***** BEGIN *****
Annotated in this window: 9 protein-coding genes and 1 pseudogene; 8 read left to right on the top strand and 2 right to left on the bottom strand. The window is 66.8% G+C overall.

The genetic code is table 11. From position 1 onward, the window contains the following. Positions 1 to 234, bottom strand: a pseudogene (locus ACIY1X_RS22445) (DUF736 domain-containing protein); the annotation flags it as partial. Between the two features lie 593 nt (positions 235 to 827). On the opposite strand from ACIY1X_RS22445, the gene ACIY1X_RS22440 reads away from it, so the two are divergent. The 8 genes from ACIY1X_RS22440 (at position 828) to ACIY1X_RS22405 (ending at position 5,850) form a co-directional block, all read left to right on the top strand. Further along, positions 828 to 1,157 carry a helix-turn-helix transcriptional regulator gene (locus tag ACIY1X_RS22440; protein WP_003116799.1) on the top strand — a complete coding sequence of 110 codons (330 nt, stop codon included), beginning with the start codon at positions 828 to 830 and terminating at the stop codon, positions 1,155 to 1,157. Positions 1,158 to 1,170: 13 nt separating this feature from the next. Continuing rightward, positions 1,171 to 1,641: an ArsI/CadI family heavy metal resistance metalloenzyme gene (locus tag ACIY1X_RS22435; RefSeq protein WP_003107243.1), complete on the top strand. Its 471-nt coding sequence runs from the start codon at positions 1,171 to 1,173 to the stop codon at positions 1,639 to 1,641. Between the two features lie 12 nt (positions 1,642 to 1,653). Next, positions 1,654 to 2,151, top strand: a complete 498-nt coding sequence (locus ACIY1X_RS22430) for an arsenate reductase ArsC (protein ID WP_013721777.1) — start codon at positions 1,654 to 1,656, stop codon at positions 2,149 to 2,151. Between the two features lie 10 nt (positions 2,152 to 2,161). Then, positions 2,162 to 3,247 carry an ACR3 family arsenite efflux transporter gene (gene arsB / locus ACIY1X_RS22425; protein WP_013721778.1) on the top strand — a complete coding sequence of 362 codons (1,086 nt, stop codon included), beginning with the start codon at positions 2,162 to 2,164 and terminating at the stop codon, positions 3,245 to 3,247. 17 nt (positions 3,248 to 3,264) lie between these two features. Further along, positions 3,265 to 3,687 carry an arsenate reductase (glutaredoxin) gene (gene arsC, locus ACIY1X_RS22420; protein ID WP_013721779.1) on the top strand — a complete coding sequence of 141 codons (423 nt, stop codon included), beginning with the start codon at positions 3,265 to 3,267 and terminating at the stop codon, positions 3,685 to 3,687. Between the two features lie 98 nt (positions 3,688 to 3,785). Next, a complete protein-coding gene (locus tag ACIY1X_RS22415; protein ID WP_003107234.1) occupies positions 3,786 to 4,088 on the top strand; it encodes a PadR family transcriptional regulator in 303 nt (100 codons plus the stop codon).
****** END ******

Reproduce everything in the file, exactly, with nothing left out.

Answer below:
Annotated in this window: 9 protein-coding genes and 1 pseudogene; 8 read left to right on the top strand and 2 right to left on the bottom strand. The window is 66.8% G+C overall.

The genetic code is table 11. From position 1 onward, the window contains the following. Positions 1 to 234, bottom strand: a pseudogene (locus ACIY1X_RS22445) (DUF736 domain-containing protein); the annotation flags it as partial. Between the two features lie 593 nt (positions 235 to 827). On the opposite strand from ACIY1X_RS22445, the gene ACIY1X_RS22440 reads away from it, so the two are divergent. The 8 genes from ACIY1X_RS22440 (at position 828) to ACIY1X_RS22405 (ending at position 5,850) form a co-directional block, all read left to right on the top strand. Further along, positions 828 to 1,157 carry a helix-turn-helix transcriptional regulator gene (locus tag ACIY1X_RS22440; protein WP_003116799.1) on the top strand — a complete coding sequence of 110 codons (330 nt, stop codon included), beginning with the start codon at positions 828 to 830 and terminating at the stop codon, positions 1,155 to 1,157. Positions 1,158 to 1,170: 13 nt separating this feature from the next. Continuing rightward, positions 1,171 to 1,641: an ArsI/CadI family heavy metal resistance metalloenzyme gene (locus tag ACIY1X_RS22435; RefSeq protein WP_003107243.1), complete on the top strand. Its 471-nt coding sequence runs from the start codon at positions 1,171 to 1,173 to the stop codon at positions 1,639 to 1,641. Between the two features lie 12 nt (positions 1,642 to 1,653). Next, positions 1,654 to 2,151, top strand: a complete 498-nt coding sequence (locus ACIY1X_RS22430) for an arsenate reductase ArsC (protein ID WP_013721777.1) — start codon at positions 1,654 to 1,656, stop codon at positions 2,149 to 2,151. Between the two features lie 10 nt (positions 2,152 to 2,161). Then, positions 2,162 to 3,247 carry an ACR3 family arsenite efflux transporter gene (gene arsB / locus ACIY1X_RS22425; protein WP_013721778.1) on the top strand — a complete coding sequence of 362 codons (1,086 nt, stop codon included), beginning with the start codon at positions 2,162 to 2,164 and terminating at the stop codon, positions 3,245 to 3,247. 17 nt (positions 3,248 to 3,264) lie between these two features. Further along, positions 3,265 to 3,687 carry an arsenate reductase (glutaredoxin) gene (gene arsC, locus ACIY1X_RS22420; protein ID WP_013721779.1) on the top strand — a complete coding sequence of 141 codons (423 nt, stop codon included), beginning with the start codon at positions 3,265 to 3,267 and terminating at the stop codon, positions 3,685 to 3,687. Between the two features lie 98 nt (positions 3,688 to 3,785). Next, a complete protein-coding gene (locus tag ACIY1X_RS22415; protein ID WP_003107234.1) occupies positions 3,786 to 4,088 on the top strand; it encodes a PadR family transcriptional regulator in 303 nt (100 codons plus the stop codon).